Using a film clip as a motivational aid is a common practice, with the clip often featuring a rousing speech from uplifting films such as Hoosiers. But when Paul Carlucci, CEO of News America Marketing, wanted to rally his troops, he picked a more unusual Hollywood moment to drive home his message. In a speech to his sales team, Carlucci once showed them a scene from the gangster film The Untouchables in which Al Capone emphasizes the value of teamwork by attacking a man with a baseball bat.
Carlucci’s choice might seem slightly over the top, but novel, gimmicky or downright wacky motivational tactics are commonplace. In the quest to motivate their employees, leaders often resort to outlandish antics. Wal-Mart founder and motivator par excellence Sam Walton, for instance, once promised his employees that if the company reached a pretax profit of 8 percent, he would dance down Wall Street in a hula skirt at high noon. The company reached that goal, and Walton kept his promise, which became a part of Wal-Mart lore.
“Unique motivational ploys are attention-getting and can be very fun, which is an energizer for people and workplaces,” says Bob Nelson, president of Nelson Motivation Inc. and author of 1,001 Ways to Reward Employees. For example, US Motivation, an incentives firm in Atlanta, once persuaded the king and queen of Sweden to sponsor a sales contest for a group of American employees of a Swedish-owned vinyl manufacturer. During the contest, the king and queen sent the employees letters concerning royal etiquette, autographed pictures and gifts like Swedish crystal to those who were meeting their goals and presented awards at a dinner outside Stockholm.
Other leaders look to the world of sports for ideas, whether by quoting legendary motivators such as Green Bay Packers coach Vince Lombardi or using sports as the basis of metaphors. Tim O’Brien, principal of Pittsburgh-based O’Brien Communications, says he once worked for a company whose CEO was an ardent NASCAR fan and a great admirer of the teamwork exemplified by the pit crews that maintain the cars—so much so that he had his R&D department’s office space redesigned to mimic the look of a pit crew’s station. “It didn’t take,” says O’ Brien. “The R&D staff became very skeptical and never bought into it. They felt that, overall, the company was still run from the top-down.”
O’Brien’s story illustrates a common flaw in such contrived motivational stunts, namely the lack of a meaningful underlying philosophy. Outré tactics might get the attention of the audience, but without a solid framework, they are no more than distractions.
“Gimmicks are short term incentives,” says Wally Bock, author of Performance Talk. “They can work if they support an initiative or if they are a way to signal that things are changing. But if you use gimmicks over and over, you lose sight of the underlying behaviors that make the most difference. Gimmicks are dangerous because they take everybody's eye off the ball. Workers concentrate on the novel, new gimmick instead of day-to-day productivity. Supervisors do the same. And management, all the way to the top, mistakes gimmick numbers for real production.”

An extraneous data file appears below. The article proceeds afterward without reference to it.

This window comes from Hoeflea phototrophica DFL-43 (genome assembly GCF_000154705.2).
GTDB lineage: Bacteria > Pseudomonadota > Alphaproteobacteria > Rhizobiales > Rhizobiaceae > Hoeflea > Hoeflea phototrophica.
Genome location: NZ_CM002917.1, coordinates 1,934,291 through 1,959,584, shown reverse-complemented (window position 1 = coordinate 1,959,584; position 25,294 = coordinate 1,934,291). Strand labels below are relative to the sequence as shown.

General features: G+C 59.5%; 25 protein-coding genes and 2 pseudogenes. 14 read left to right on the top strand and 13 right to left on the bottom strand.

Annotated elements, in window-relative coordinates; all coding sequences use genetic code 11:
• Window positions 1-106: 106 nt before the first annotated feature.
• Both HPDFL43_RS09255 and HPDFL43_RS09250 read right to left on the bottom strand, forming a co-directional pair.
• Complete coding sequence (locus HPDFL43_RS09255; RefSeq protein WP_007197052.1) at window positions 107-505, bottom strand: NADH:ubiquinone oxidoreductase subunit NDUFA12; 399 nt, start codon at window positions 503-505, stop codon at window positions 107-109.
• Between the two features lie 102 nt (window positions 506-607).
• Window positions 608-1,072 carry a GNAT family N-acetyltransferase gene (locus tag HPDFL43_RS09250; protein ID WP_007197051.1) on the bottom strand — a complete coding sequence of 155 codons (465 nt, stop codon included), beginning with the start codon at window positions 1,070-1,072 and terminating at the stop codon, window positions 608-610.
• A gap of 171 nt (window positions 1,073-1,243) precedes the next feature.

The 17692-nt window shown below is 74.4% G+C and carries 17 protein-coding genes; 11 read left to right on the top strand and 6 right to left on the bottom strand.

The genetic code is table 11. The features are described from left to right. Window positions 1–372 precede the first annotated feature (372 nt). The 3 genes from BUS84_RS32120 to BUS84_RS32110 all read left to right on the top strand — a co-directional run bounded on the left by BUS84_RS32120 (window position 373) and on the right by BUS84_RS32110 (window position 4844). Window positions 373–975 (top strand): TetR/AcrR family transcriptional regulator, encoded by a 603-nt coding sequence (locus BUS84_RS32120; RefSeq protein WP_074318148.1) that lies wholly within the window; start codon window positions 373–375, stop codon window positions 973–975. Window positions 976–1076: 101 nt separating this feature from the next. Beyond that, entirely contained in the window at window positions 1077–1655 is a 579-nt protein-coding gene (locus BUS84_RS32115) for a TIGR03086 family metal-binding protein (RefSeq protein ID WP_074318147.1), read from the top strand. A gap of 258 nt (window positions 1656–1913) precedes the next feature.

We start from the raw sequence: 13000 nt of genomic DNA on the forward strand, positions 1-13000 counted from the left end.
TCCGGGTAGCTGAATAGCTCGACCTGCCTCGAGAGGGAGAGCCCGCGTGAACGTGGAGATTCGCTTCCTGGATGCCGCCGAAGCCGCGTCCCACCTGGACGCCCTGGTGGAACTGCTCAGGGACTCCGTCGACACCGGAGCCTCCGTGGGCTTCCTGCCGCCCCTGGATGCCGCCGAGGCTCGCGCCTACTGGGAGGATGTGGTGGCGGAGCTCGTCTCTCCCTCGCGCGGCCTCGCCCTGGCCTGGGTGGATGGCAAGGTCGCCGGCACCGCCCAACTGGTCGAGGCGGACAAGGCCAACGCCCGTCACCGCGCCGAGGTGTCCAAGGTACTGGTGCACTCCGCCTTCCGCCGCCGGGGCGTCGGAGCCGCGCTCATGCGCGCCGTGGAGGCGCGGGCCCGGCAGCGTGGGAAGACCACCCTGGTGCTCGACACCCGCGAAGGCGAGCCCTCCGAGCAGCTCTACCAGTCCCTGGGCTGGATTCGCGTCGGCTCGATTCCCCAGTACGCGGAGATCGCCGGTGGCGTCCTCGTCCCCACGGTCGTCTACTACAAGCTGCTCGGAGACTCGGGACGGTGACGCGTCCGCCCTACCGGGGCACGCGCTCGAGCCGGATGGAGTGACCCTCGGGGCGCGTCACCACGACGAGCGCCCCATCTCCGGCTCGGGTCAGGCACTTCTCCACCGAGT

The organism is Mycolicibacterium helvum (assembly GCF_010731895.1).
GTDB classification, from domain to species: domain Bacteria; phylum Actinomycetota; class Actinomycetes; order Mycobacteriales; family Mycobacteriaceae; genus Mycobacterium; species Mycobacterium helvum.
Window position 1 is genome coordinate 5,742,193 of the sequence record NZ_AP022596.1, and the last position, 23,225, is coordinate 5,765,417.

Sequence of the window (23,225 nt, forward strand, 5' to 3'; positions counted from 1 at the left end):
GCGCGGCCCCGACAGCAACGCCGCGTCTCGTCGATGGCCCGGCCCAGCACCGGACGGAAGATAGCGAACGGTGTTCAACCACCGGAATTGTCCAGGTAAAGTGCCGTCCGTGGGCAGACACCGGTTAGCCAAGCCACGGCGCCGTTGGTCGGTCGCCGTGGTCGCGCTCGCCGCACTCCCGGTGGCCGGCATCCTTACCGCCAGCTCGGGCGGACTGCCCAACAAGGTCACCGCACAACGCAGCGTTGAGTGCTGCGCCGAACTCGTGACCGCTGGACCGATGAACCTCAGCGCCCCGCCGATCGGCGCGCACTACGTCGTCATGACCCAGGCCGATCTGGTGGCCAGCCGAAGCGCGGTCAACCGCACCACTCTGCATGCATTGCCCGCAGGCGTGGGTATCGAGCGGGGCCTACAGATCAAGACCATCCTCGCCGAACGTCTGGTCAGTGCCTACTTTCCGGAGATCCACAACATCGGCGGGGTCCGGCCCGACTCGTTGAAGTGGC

Another danger of gimmicks is their potential to backfire and alienate the very people they were intended to motivate. Claire Celsi, a staffer on the Iowa campaign team for Al Gore during the 2000 election, recalls how her boss came up with a contest to motivate his team to sell tickets to a political dinner. “The staff member who sold the most tickets would win the ‘keys to the vault,’ which we all assumed was money or some fabulous prize,” says Celsi. “It turned out to be a joke; there were no prizes. He was just trying to prove to us that we really had it in us to succeed. I still get angry sometimes when I think about it.”
In certain cases, motivational gimmicks can also invite lawsuits or other legal repercussions. In Carlucci’s case, for example, his choice of movies ended up coming back to haunt him—the incident was cited in a lawsuit brought against News America by one of its rivals accusing the company of illegal behavior and anticompetitive dealing. Another company whose motivational antics brought it legal scrutiny is California-based Alarm One Inc., which recently made headlines when an ex-employee sued and won $1.7 million for sexual harassment for its motivational practices, which included paddling those who didn’t reach sales targets. Other punishments the company doled out included throwing pies at sales reps and making them eat baby food.
Despite the risks, however, creative, well-planned gimmicks can work if they’re backed up by a genuine commitment to keep employees engaged and motivated. Nelson says that at one company he knows of, the president wanted to encourage his employees to embrace risk-taking behavior, so he offered $500 cash to any employee that could top a mistake he had made. Since then, the company has adopted a program through which it gives out quarterly $100 awards to employees who admit mistakes they have made on the job.
And remember, when all is said and done, one of the most powerful motivational tools at your disposal is a good old-fashioned congratulation. “Go beyond the joke and add some serious recognition for a job well done,” says Nelson.